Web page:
I admit that I spent a lot of years embarrassed by my disability and have actively tried to hide it, feeling like I didn’t fit in. But as I get older, I’m learning it’s not a weakness. My mother always reminds me of the strength I’ve had in overcoming it by mainstreaming into an educational world that did not cater to my disability. When my parents started this path with me, there wasn’t a lot of education and understanding out there for hearing loss. My parents have always been my biggest supporters and advocates, and I am truly grateful that they believed in me.

 

Q: What is something valuable you’ve learned that you’d like others to know? 

A: Three years ago, I lost my Dad to cancer and that has been one of the most difficult things I’ve ever been through. He was gone 3 months after his diagnosis. My family and I barely had time to process one piece of information before being hit with something new. It rocked my world losing someone so close to me. It shaped the way I experience health anxiety and dropped me into depression. Each experience that struck after the loss of my Dad eventually set me on the path of taking care of my mental health. That has been my biggest goal this year by starting counseling and learning the tools to cope with my anxiety and depression.

 

 

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Some of the most valuable things I have learned are that talking about your pain instead of bottling it up truly helps, and healing is not a straight, upward line. There will be messy days, 2-steps-backward days, and you’re-rocking-it days, but as long as you keep showing up to your life, it’s progress. And I don’t just mean getting out there when you feel crappy and getting it done anyway. If I feel down and need to lay in bed for a while instead, that’s progress too, because I’m allowed to put down the “happy mask” and say, “I’m not okay,” and care for my mental health first.

 

Q: What does feminism mean to you?

A: In the past, I never really defined myself as a feminist, and I have thought, at times, all I was good enough for was caring for my home and family. The 1950s housewife seemed a normal thing. I personally think that if that’s what you want, then it’s okay. I wish I had the opportunity to be a stay-at-home mom. But when it becomes a situation where you’re treated like that’s your only place and you’re not equal or you’re “less than” others, then it starts to get sticky. It’s all about choices and being able to have the freedom to make them without pressure, judgment, or fear.

 

When the #MeToo movement gained popularity, the education it provided made me realize certain experiences that happened to me in the past were not okay.
I’ve been in situations where I was made to feel “less than” and my consent was not given. I spent years trivializing those experiences because of a lack of resources and my own understanding.

 

 

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But the movement isn’t just for me, and I’m not the only one that needs a voice. I am married to a trans woman, which has opened my eyes to even more. Though the world seems to be becoming more accepting of the LGBTQ community, there is still a lot of shame, bullying, and stigma placed on those who feel different in their skin. There is so much ugliness in this world, near and far, that it’s heartbreaking. I try to concern myself more with the fact that EVERYONE, regardless of gender, identity, race, religion, income level, who you love, etc. are valuable and deserve to be treated with kindness and respect. I value unity and working together to make the world a place we all can thrive in.

 

 

I’d love to connect with you! 

 

Facebook: https://www.facebook.com/jnmeola

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Thoughts, questions, or comments?

Comment below! 🙂

Woman Wednesday: Jessica K

*Note: Woman Wednesday is a part of our blog. Each Woman Wednesday post will feature a woman who would like to share information in the hopes of inspiring and motivating other women. Comments are welcome below.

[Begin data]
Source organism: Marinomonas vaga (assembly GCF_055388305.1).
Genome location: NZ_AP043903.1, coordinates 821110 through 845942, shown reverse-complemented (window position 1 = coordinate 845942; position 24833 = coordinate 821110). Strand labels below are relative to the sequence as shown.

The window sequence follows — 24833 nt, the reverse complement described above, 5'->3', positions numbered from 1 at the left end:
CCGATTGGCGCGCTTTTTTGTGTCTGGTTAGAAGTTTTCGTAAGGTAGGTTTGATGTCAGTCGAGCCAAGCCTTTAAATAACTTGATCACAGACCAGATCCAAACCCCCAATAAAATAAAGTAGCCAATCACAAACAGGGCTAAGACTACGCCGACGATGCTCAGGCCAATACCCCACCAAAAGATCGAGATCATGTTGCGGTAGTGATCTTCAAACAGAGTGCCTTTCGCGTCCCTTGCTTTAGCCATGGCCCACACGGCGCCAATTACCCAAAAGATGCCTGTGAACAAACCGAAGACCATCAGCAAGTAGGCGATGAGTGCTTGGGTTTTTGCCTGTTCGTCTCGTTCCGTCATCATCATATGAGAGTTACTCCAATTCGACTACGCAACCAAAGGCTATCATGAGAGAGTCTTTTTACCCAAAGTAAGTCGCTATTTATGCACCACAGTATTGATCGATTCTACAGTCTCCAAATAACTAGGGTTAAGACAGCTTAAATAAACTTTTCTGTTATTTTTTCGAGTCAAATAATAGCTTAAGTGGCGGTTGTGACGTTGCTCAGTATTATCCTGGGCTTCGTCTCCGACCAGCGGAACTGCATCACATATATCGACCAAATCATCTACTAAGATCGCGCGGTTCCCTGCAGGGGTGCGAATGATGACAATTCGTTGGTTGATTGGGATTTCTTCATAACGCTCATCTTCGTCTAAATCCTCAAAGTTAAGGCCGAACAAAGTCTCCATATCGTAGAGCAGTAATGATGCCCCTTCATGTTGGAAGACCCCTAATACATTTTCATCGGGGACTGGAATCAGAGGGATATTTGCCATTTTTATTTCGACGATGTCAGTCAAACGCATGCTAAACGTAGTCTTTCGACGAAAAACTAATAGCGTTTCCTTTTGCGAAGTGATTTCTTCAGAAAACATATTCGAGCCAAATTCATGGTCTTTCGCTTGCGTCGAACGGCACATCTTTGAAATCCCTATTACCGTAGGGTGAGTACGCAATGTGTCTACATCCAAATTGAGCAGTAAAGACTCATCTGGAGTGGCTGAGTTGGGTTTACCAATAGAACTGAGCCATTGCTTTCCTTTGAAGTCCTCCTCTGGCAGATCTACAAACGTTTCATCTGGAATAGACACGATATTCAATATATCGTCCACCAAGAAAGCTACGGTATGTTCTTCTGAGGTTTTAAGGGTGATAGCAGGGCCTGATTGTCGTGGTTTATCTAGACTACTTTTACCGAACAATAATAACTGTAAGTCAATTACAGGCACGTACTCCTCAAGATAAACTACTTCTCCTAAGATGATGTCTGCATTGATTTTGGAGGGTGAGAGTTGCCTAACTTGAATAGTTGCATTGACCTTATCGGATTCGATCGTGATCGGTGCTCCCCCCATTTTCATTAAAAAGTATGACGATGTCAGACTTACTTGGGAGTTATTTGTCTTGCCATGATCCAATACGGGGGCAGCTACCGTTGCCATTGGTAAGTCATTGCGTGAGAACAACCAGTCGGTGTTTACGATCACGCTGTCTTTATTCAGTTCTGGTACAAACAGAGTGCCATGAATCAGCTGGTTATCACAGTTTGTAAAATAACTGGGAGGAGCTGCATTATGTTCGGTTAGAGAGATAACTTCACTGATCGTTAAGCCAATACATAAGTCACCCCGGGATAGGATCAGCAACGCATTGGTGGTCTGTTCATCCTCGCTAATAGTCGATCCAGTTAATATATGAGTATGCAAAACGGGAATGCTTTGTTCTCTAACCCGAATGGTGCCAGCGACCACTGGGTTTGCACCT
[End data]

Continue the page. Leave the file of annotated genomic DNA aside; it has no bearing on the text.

Q and A with Jessica from Kelowna, British Columbia, Canada  

 

“We are human. We can only learn from that and try to be better next time.”  

 

Q: What are you passionate about?

A: I’m passionate about so many things! I’m an enthusiastic person by nature, and everything I discover is always “the best thing ever” [laughs]. Things I love that have stuck are reading, cooking, red wine, and hiking.

I’m also super invested in (and passionate about) helping other women succeed in their own entrepreneurial businesses. Once upon a time, I was a freelance copywriter and found such success that I was able to quit my full-time job to focus on my writing. Now, I’m giving back and helping other women achieve success like I once did, and girl, it feels amazing!

 

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Q: What were your younger years like?

A: It’s funny because I don’t really feel like my younger years influenced where I am now. I’m completely different from my family and have always marched to the beat of my own drum. My family is very much the “you get a good job, work all day, come home to live your 4 hours of normal life until it’s time to wake up and do it again” mentality, whereas I’ve always been extremely expressive, creative, and nontraditional.

My mom often asks where the heck I came from [laughs]!

But you know what? I really enjoy that part of me. I love being able to teach my family new things and hearing the surprise in their voices when they hear my latest endeavor because it’s just so different from anything they are used to. We certainly learn from each other!

 

 

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Q: What is something valuable you’ve learned that you’d like others to know?

A: I’m an extremely positive person by nature and genuinely love helping others find their way. Over the years, I’ve really learned to be accepting of others and keep the judgment at the door because you never know what someone else has been through. Above all, always be kind!

Of course, I’m not perfect and neither are you. Try and practice these things, and if you catch yourself being judgmental, don’t beat yourself up. It happens, we are human. We can only learn from that and try to be better next time.

 

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Q: What does feminism mean to you? 

A: To me, feminism is about equality. No matter what gender we are, we all deserve to be treated as equal human beings. And that’s it. It’s quite simple really. Treat others with kindness, respect, and equality. Women are strong, and we deserve the same treatment as any man. Girl power!

 

 

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https://www.bravedigitalcoaching.com/